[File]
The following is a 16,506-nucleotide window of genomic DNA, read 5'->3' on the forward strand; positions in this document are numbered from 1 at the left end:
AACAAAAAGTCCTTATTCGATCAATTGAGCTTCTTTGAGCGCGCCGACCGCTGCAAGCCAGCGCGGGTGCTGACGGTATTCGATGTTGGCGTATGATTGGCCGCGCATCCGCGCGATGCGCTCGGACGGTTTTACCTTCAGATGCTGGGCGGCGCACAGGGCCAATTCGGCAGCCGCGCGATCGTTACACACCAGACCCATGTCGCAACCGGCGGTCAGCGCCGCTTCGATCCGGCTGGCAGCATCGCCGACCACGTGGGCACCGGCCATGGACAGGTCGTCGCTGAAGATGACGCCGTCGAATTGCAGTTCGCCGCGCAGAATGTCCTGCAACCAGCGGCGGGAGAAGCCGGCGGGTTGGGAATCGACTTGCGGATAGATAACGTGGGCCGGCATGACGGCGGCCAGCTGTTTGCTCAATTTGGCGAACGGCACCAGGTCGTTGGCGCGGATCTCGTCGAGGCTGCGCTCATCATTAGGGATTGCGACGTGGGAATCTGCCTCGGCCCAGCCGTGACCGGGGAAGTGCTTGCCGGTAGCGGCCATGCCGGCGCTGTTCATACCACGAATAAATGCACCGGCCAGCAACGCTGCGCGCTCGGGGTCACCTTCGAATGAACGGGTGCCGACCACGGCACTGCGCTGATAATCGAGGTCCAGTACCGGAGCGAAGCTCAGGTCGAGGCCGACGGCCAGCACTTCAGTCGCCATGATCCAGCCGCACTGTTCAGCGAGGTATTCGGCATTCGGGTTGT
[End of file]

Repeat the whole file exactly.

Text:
The following is a 16,506-nucleotide window of genomic DNA, read 5'->3' on the forward strand; positions in this document are numbered from 1 at the left end:
AACAAAAAGTCCTTATTCGATCAATTGAGCTTCTTTGAGCGCGCCGACCGCTGCAAGCCAGCGCGGGTGCTGACGGTATTCGATGTTGGCGTATGATTGGCCGCGCATCCGCGCGATGCGCTCGGACGGTTTTACCTTCAGATGCTGGGCGGCGCACAGGGCCAATTCGGCAGCCGCGCGATCGTTACACACCAGACCCATGTCGCAACCGGCGGTCAGCGCCGCTTCGATCCGGCTGGCAGCATCGCCGACCACGTGGGCACCGGCCATGGACAGGTCGTCGCTGAAGATGACGCCGTCGAATTGCAGTTCGCCGCGCAGAATGTCCTGCAACCAGCGGCGGGAGAAGCCGGCGGGTTGGGAATCGACTTGCGGATAGATAACGTGGGCCGGCATGACGGCGGCCAGCTGTTTGCTCAATTTGGCGAACGGCACCAGGTCGTTGGCGCGGATCTCGTCGAGGCTGCGCTCATCATTAGGGATTGCGACGTGGGAATCTGCCTCGGCCCAGCCGTGACCGGGGAAGTGCTTGCCGGTAGCGGCCATGCCGGCGCTGTTCATACCACGAATAAATGCACCGGCCAGCAACGCTGCGCGCTCGGGGTCACCTTCGAATGAACGGGTGCCGACCACGGCACTGCGCTGATAATCGAGGTCCAGTACCGGAGCGAAGCTCAGGTCGAGGCCGACGGCCAGCACTTCAGTCGCCATGATCCAGCCGCACTGTTCAGCGAGGTATTCGGCATTCGGGTTGT